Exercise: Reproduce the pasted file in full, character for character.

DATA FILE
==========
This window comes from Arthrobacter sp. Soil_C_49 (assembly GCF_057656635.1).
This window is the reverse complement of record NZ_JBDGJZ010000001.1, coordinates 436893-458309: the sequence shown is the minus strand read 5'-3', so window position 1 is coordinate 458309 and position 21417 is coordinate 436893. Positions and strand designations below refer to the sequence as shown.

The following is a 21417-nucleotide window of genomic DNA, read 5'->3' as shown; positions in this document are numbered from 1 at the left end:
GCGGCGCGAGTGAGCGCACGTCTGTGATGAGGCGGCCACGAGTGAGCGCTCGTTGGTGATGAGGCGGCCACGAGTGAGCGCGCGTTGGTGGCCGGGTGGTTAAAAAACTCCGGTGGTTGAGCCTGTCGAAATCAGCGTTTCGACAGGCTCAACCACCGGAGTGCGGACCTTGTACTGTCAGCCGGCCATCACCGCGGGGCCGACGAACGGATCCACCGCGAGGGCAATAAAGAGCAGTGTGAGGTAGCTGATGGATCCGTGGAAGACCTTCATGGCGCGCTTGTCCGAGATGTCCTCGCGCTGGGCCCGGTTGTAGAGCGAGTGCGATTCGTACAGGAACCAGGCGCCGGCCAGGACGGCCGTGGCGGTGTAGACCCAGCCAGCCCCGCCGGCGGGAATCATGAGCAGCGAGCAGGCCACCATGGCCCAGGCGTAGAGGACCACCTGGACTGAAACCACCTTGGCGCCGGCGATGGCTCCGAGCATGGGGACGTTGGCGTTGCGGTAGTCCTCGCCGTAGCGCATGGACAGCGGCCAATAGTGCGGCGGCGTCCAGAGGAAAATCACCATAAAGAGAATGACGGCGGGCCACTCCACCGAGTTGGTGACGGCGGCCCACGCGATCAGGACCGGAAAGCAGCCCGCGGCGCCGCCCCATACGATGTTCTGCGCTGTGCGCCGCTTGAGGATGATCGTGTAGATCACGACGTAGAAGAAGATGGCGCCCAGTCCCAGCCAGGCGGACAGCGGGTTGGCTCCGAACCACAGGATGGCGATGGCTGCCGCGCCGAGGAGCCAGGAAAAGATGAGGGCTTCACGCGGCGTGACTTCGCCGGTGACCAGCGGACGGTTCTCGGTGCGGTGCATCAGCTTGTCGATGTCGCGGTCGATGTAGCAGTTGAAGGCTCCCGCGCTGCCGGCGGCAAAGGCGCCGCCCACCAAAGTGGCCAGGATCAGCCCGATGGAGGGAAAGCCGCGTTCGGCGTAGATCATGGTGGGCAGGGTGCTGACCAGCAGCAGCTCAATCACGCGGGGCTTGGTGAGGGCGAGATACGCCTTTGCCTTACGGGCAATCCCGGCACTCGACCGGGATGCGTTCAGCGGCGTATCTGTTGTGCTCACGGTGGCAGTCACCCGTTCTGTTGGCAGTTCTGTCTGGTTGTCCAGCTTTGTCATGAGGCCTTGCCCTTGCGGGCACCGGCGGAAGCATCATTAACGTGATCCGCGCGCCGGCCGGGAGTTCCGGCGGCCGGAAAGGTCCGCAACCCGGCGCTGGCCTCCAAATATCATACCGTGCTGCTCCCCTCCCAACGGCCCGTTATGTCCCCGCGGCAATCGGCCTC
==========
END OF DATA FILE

This window comes from Arthrobacter sp. Soil_C_49 (assembly GCF_057656635.1).
This window is the reverse complement of record NZ_JBDGJZ010000001.1, coordinates 436893-458309: the sequence shown is the minus strand read 5'-3', so window position 1 is coordinate 458309 and position 21417 is coordinate 436893. Positions and strand designations below refer to the sequence as shown.

The following is a 21417-nucleotide window of genomic DNA, read 5'->3' as shown; positions in this document are numbered from 1 at the left end:
GCGGCGCGAGTGAGCGCACGTCTGTGATGAGGCGGCCACGAGTGAGCGCTCGTTGGTGATGAGGCGGCCACGAGTGAGCGCGCGTTGGTGGCCGGGTGGTTAAAAAACTCCGGTGGTTGAGCCTGTCGAAATCAGCGTTTCGACAGGCTCAACCACCGGAGTGCGGACCTTGTACTGTCAGCCGGCCATCACCGCGGGGCCGACGAACGGATCCACCGCGAGGGCAATAAAGAGCAGTGTGAGGTAGCTGATGGATCCGTGGAAGACCTTCATGGCGCGCTTGTCCGAGATGTCCTCGCGCTGGGCCCGGTTGTAGAGCGAGTGCGATTCGTACAGGAACCAGGCGCCGGCCAGGACGGCCGTGGCGGTGTAGACCCAGCCAGCCCCGCCGGCGGGAATCATGAGCAGCGAGCAGGCCACCATGGCCCAGGCGTAGAGGACCACCTGGACTGAAACCACCTTGGCGCCGGCGATGGCTCCGAGCATGGGGACGTTGGCGTTGCGGTAGTCCTCGCCGTAGCGCATGGACAGCGGCCAATAGTGCGGCGGCGTCCAGAGGAAAATCACCATAAAGAGAATGACGGCGGGCCACTCCACCGAGTTGGTGACGGCGGCCCACGCGATCAGGACCGGAAAGCAGCCCGCGGCGCCGCCCCATACGATGTTCTGCGCTGTGCGCCGCTTGAGGATGATCGTGTAGATCACGACGTAGAAGAAGATGGCGCCCAGTCCCAGCCAGGCGGACAGCGGGTTGGCTCCGAACCACAGGATGGCGATGGCTGCCGCGCCGAGGAGCCAGGAAAAGATGAGGGCTTCACGCGGCGTGACTTCGCCGGTGACCAGCGGACGGTTCTCGGTGCGGTGCATCAGCTTGTCGATGTCGCGGTCGATGTAGCAGTTGAAGGCTCCCGCGCTGCCGGCGGCAAAGGCGCCGCCCACCAAAGTGGCCAGGATCAGCCCGATGGAGGGAAAGCCGCGTTCGGCGTAGATCATGGTGGGCAGGGTGCTGACCAGCAGCAGCTCAATCACGCGGGGCTTGGTGAGGGCGAGATACGCCTTTGCCTTACGGGCAATCCCGGCACTCGACCGGGATGCGTTCAGCGGCGTATCTGTTGTGCTCACGGTGGCAGTCACCCGTTCTGTTGGCAGTTCTGTCTGGTTGTCCAGCTTTGTCATGAGGCCTTGCCCTTGCGGGCACCGGCGGAAGCATCATTAACGTGATCCGCGCGCCGGCCGGGAGTTCCGGCGGCCGGAAAGGTCCGCAACCCGGCGCTGGCCTCCAAATATCATACCGTGCTGCTCCCCTCCCAACGGCCCGTTATGTCCCCGCGGCAATCGGCCTC